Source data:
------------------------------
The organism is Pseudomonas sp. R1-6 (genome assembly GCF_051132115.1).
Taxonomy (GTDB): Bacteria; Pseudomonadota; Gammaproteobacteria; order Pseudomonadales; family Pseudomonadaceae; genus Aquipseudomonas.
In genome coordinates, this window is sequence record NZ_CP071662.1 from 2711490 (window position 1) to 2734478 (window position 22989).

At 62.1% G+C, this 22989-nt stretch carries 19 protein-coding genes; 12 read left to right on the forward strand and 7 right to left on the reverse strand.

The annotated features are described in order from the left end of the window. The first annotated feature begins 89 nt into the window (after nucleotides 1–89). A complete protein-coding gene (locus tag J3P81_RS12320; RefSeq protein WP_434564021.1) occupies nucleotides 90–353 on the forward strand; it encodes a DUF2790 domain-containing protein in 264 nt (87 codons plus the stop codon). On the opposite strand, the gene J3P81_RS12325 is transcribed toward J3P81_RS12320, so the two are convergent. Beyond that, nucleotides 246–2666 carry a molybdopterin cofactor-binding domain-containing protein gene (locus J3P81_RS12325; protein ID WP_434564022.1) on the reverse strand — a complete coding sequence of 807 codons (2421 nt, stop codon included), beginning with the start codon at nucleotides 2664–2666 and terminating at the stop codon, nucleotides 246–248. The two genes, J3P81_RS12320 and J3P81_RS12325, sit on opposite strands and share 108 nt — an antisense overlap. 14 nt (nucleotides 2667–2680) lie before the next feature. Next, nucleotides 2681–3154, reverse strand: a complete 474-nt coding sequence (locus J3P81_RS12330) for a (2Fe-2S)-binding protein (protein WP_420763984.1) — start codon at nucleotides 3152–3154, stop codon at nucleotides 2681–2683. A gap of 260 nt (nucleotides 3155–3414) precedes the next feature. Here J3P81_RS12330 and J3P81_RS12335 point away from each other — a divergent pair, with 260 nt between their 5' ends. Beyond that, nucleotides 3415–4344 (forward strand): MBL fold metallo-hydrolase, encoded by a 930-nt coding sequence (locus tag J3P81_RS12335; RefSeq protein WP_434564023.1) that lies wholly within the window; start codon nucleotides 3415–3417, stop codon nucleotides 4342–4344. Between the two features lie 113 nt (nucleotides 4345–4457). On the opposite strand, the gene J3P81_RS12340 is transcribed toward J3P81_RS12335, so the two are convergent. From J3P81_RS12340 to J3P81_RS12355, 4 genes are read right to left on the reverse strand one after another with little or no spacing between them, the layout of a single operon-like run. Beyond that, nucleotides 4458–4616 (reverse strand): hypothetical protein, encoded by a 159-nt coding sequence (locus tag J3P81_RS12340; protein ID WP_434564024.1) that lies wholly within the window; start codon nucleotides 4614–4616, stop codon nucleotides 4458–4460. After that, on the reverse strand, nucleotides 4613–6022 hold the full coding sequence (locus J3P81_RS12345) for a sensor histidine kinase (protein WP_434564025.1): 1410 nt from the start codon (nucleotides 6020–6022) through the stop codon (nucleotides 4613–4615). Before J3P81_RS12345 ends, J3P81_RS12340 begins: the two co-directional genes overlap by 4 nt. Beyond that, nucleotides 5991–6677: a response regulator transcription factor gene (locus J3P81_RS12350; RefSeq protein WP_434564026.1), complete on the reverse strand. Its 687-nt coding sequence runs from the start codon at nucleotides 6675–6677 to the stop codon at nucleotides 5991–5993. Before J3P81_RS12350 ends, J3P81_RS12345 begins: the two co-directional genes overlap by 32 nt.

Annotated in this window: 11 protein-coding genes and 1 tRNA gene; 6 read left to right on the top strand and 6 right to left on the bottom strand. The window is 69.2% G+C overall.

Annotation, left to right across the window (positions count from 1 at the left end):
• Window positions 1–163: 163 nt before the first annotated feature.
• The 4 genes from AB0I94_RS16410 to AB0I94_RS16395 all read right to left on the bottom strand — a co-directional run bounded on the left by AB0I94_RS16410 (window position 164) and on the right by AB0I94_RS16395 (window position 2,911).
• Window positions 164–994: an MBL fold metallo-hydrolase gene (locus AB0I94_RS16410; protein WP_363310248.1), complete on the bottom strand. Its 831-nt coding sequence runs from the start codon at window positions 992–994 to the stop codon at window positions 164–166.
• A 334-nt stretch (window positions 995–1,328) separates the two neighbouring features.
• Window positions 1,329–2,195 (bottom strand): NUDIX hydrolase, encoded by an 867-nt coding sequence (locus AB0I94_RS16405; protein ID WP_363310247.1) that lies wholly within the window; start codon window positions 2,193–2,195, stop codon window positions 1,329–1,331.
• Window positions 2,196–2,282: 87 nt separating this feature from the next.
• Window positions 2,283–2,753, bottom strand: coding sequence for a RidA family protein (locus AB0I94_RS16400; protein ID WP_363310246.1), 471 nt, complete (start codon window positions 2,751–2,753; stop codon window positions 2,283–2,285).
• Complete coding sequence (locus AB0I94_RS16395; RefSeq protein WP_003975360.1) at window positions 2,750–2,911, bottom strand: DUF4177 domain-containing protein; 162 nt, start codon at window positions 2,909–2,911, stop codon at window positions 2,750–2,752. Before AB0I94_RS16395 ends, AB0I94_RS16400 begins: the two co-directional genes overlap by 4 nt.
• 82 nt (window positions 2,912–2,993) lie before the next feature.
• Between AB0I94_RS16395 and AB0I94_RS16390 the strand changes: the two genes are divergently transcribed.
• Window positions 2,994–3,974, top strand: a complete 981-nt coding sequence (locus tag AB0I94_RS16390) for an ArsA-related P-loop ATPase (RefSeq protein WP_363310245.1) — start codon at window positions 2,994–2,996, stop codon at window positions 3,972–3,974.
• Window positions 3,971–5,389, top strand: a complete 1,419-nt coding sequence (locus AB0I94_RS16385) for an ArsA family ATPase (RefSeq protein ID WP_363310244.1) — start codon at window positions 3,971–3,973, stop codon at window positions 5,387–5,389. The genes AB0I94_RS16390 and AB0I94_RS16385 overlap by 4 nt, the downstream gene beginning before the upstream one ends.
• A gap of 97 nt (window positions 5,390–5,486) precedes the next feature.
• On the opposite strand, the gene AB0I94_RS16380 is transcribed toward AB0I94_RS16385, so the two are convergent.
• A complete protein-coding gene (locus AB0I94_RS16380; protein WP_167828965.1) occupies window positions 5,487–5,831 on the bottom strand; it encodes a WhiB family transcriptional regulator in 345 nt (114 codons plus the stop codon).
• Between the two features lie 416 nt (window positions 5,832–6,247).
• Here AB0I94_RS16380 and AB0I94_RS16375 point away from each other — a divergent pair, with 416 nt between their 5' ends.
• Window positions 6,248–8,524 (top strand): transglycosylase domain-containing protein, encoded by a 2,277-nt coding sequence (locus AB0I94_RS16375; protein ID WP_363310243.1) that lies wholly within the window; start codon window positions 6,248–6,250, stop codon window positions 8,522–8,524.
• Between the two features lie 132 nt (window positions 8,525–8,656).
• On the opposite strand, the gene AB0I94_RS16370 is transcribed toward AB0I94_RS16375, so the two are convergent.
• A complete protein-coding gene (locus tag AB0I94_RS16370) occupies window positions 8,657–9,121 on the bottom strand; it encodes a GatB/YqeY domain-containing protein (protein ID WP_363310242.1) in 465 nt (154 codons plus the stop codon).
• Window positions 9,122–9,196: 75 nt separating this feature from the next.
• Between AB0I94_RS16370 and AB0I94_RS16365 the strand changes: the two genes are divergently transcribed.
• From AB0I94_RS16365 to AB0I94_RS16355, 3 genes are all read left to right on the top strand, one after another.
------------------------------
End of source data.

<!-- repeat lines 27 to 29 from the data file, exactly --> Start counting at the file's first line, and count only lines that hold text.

• On the opposite strand, the gene AB0I94_RS16370 is transcribed toward AB0I94_RS16375, so the two are convergent.
• A complete protein-coding gene (locus tag AB0I94_RS16370) occupies window positions 8,657–9,121 on the bottom strand; it encodes a GatB/YqeY domain-containing protein (protein ID WP_363310242.1) in 465 nt (154 codons plus the stop codon).
• Window positions 9,122–9,196: 75 nt separating this feature from the next.